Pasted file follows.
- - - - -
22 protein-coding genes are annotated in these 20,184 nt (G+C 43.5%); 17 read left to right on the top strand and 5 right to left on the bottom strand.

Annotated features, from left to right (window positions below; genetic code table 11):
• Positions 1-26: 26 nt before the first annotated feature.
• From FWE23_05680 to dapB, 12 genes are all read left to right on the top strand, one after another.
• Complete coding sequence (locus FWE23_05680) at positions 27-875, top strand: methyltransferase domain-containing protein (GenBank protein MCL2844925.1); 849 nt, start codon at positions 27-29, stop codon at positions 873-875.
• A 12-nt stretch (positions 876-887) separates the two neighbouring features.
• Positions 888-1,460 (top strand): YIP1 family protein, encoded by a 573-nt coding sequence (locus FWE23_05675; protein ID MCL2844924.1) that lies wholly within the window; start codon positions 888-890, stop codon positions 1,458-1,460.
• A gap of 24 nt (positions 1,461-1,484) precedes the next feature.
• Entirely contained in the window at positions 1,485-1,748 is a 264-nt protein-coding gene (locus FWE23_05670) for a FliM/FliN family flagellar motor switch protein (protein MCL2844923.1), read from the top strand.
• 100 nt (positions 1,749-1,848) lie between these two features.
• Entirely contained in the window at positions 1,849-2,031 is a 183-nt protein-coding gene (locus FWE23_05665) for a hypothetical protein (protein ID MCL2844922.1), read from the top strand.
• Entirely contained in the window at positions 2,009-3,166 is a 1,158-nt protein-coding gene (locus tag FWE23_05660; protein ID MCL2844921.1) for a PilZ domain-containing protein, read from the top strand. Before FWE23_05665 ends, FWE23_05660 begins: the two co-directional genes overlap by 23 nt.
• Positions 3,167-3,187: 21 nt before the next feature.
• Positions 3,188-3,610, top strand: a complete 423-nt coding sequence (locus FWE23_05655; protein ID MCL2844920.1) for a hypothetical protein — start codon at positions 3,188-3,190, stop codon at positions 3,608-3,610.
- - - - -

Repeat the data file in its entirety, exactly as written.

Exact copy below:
22 protein-coding genes are annotated in these 20,184 nt (G+C 43.5%); 17 read left to right on the top strand and 5 right to left on the bottom strand.

Annotated features, from left to right (window positions below; genetic code table 11):
• Positions 1-26: 26 nt before the first annotated feature.
• From FWE23_05680 to dapB, 12 genes are all read left to right on the top strand, one after another.
• Complete coding sequence (locus FWE23_05680) at positions 27-875, top strand: methyltransferase domain-containing protein (GenBank protein MCL2844925.1); 849 nt, start codon at positions 27-29, stop codon at positions 873-875.
• A 12-nt stretch (positions 876-887) separates the two neighbouring features.
• Positions 888-1,460 (top strand): YIP1 family protein, encoded by a 573-nt coding sequence (locus FWE23_05675; protein ID MCL2844924.1) that lies wholly within the window; start codon positions 888-890, stop codon positions 1,458-1,460.
• A gap of 24 nt (positions 1,461-1,484) precedes the next feature.
• Entirely contained in the window at positions 1,485-1,748 is a 264-nt protein-coding gene (locus FWE23_05670) for a FliM/FliN family flagellar motor switch protein (protein MCL2844923.1), read from the top strand.
• 100 nt (positions 1,749-1,848) lie between these two features.
• Entirely contained in the window at positions 1,849-2,031 is a 183-nt protein-coding gene (locus FWE23_05665) for a hypothetical protein (protein ID MCL2844922.1), read from the top strand.
• Entirely contained in the window at positions 2,009-3,166 is a 1,158-nt protein-coding gene (locus tag FWE23_05660; protein ID MCL2844921.1) for a PilZ domain-containing protein, read from the top strand. Before FWE23_05665 ends, FWE23_05660 begins: the two co-directional genes overlap by 23 nt.
• Positions 3,167-3,187: 21 nt before the next feature.
• Positions 3,188-3,610, top strand: a complete 423-nt coding sequence (locus FWE23_05655; protein ID MCL2844920.1) for a hypothetical protein — start codon at positions 3,188-3,190, stop codon at positions 3,608-3,610.